Isambard Kingdom Brunel was not the only person who had an important role to play in the design and construction of the Clifton Suspension Bridge. Here are some more historic figures your class might like to find out more about.
Sir John Hawkshaw (1811 – 1891)
John Hawkshaw played a major part in the development of the extensive rail network covering the north of England. His ventures also included the Circle Line of the London Underground Railway, the Severn Rail Tunnel (the longest railway tunnel of its time in the world) and a scheme to build a tunnel under the English Channel. He was at the forefront of this profession, ranking as Chief Engineer for Manchester and Leeds Railway, Lancashire and Yorkshire Railway, and the Severn Tunnel. In 1856 he began completion of the Holyhead Breakwater, a one and half mile coastal barrier, which remains the longest in the United Kingdom. In 1861 he became the President of the Institution of Civil Engineers and in 1863 he was deemed the ‘Saviour’ of the Suez Canal. In 1873 Hawkshaw was knighted for his engineering achievements.
William Henry Barlow (1812 – 1902)
William Henry Barlow studied engineering at the Royal Military Academy in Woolwich under his father, Professor Peter Barlow. He worked for the Royal Navy and London Docks and then moved to Turkey where he spent six years building a munitions factory. In 1838 he took a job as Assistant Engineer on the Manchester and Birmingham Railway, rising to become Resident Engineer in charge of the rapidly expanding Midland Railway. In 1849 he developed and patented a design for railway track which did not need sleepers, reducing the cost of track maintenance. ‘Barlow rail’ was widely adopted but ultimately unpopular. Barlow designed the spectacular cast iron station canopy at St Pancras, which spans 73 metres (240 feet) without support: the widest of its kind in the world at the time. In 1879 he became President of the Institution of Civil Engineers, pioneering the use of steel in railway structures – particularly influencing the Forth Railway Bridge, the first major structure in Britain to be constructed of steel.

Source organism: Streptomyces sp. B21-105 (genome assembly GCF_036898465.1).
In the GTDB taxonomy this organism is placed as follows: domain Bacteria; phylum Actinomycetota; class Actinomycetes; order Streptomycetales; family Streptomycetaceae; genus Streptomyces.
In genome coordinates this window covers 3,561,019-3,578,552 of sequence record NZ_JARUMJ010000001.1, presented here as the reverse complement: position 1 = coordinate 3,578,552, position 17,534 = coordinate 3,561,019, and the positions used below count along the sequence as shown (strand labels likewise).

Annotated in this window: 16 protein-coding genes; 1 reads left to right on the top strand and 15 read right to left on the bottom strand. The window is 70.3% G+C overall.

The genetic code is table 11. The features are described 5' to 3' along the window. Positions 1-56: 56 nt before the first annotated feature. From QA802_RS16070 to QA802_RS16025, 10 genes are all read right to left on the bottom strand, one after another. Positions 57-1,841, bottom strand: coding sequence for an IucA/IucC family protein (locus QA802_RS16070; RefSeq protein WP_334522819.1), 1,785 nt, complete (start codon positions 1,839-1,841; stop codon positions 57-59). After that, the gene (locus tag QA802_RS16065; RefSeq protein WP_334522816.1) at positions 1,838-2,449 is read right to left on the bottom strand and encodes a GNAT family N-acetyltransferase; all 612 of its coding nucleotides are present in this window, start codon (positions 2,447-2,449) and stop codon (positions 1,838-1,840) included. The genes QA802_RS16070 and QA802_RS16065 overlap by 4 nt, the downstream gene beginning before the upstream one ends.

William Vick (1707 – 1754)
The wine merchant who left money in his will to fund a bridge across the Avon Gorge.
Marc Brunel (1769 – 1849)
A respected engineer. Inventor of the production line and father to Isambard Kingdom Brunel.
Sophia Kingdom (1775 – 1854)
Survivor of the French Revolution and mother to Isambard Kingdom Brunel.
Thomas Telford (1757 – 1834)
An internationally acclaimed and self-taught British engineer, often referred to as ‘the Builder of Britain’ and the ‘Father of Civil Engineering’.
George Spencer, 2nd Earl Spencer (1758 – 1834)
The First Lord of the Admiralty, Fellow of the Royal Society and Knight of the Garter. Friend to both Marc and Isambard Kingdom Brunel and ancestor of Lady Diana Spencer, Princess of Wales.
Davies Gilbert (1767 – 1839)
An English mathematician and theorist, founder of the Royal Geological Society of Cornwall, judge of the second competition to design a bridge across the Avon Gorge.
Thomas Guppy (1797 – 1882)
Successful merchant turned engineer, a friend and confidant to Isambard Kingdom Brunel. Instrumental is setting up the Great Western Railway and a partner in the development of the Great Western Steamship Company.
Captain Christopher Claxton (1789 – 1868)
Naval captain and first Managing Director of the Great Western Steamship Company and Secretary to the Clifton Suspension Bridge Company. Harbourmaster at Bristol Docks.